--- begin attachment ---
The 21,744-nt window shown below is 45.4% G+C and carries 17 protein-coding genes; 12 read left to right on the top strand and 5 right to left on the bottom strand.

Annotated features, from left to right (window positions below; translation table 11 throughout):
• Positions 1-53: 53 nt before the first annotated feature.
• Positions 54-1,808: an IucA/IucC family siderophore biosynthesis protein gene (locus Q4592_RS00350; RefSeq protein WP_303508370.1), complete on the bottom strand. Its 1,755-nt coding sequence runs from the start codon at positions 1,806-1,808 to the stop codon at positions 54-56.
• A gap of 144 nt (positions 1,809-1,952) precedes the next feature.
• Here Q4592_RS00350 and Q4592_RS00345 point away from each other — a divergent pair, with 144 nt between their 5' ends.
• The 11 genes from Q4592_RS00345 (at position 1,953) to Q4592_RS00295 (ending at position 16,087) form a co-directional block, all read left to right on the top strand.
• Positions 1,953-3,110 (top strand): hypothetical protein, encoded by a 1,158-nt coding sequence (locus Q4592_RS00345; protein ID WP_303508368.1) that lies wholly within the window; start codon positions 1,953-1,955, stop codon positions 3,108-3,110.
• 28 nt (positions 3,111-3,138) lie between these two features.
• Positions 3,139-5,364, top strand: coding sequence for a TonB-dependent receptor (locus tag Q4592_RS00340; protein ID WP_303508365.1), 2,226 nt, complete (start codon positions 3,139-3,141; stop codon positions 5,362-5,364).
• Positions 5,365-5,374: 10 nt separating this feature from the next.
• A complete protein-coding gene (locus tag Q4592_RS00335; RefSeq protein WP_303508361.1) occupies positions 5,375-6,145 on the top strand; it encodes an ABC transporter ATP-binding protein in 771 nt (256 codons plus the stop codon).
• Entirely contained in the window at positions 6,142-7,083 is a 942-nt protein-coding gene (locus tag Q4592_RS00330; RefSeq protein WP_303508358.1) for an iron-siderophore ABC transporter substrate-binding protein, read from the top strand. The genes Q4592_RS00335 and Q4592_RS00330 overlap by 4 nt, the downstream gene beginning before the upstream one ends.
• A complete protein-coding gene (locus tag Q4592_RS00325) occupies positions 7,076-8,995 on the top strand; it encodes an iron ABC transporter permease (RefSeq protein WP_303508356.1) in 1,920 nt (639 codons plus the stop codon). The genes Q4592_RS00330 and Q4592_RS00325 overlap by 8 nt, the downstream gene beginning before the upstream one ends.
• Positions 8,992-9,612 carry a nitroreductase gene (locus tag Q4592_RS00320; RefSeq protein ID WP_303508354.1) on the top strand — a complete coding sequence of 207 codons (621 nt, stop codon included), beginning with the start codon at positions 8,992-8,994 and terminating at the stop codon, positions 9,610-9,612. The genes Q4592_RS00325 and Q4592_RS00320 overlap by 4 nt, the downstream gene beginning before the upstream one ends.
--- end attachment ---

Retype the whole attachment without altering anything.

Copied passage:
The 21,744-nt window shown below is 45.4% G+C and carries 17 protein-coding genes; 12 read left to right on the top strand and 5 right to left on the bottom strand.

Annotated features, from left to right (window positions below; translation table 11 throughout):
• Positions 1-53: 53 nt before the first annotated feature.
• Positions 54-1,808: an IucA/IucC family siderophore biosynthesis protein gene (locus Q4592_RS00350; RefSeq protein WP_303508370.1), complete on the bottom strand. Its 1,755-nt coding sequence runs from the start codon at positions 1,806-1,808 to the stop codon at positions 54-56.
• A gap of 144 nt (positions 1,809-1,952) precedes the next feature.
• Here Q4592_RS00350 and Q4592_RS00345 point away from each other — a divergent pair, with 144 nt between their 5' ends.
• The 11 genes from Q4592_RS00345 (at position 1,953) to Q4592_RS00295 (ending at position 16,087) form a co-directional block, all read left to right on the top strand.
• Positions 1,953-3,110 (top strand): hypothetical protein, encoded by a 1,158-nt coding sequence (locus Q4592_RS00345; protein ID WP_303508368.1) that lies wholly within the window; start codon positions 1,953-1,955, stop codon positions 3,108-3,110.
• 28 nt (positions 3,111-3,138) lie between these two features.
• Positions 3,139-5,364, top strand: coding sequence for a TonB-dependent receptor (locus tag Q4592_RS00340; protein ID WP_303508365.1), 2,226 nt, complete (start codon positions 3,139-3,141; stop codon positions 5,362-5,364).
• Positions 5,365-5,374: 10 nt separating this feature from the next.
• A complete protein-coding gene (locus tag Q4592_RS00335; RefSeq protein WP_303508361.1) occupies positions 5,375-6,145 on the top strand; it encodes an ABC transporter ATP-binding protein in 771 nt (256 codons plus the stop codon).
• Entirely contained in the window at positions 6,142-7,083 is a 942-nt protein-coding gene (locus tag Q4592_RS00330; RefSeq protein WP_303508358.1) for an iron-siderophore ABC transporter substrate-binding protein, read from the top strand. The genes Q4592_RS00335 and Q4592_RS00330 overlap by 4 nt, the downstream gene beginning before the upstream one ends.
• A complete protein-coding gene (locus tag Q4592_RS00325) occupies positions 7,076-8,995 on the top strand; it encodes an iron ABC transporter permease (RefSeq protein WP_303508356.1) in 1,920 nt (639 codons plus the stop codon). The genes Q4592_RS00330 and Q4592_RS00325 overlap by 8 nt, the downstream gene beginning before the upstream one ends.
• Positions 8,992-9,612 carry a nitroreductase gene (locus tag Q4592_RS00320; RefSeq protein ID WP_303508354.1) on the top strand — a complete coding sequence of 207 codons (621 nt, stop codon included), beginning with the start codon at positions 8,992-8,994 and terminating at the stop codon, positions 9,610-9,612. The genes Q4592_RS00325 and Q4592_RS00320 overlap by 4 nt, the downstream gene beginning before the upstream one ends.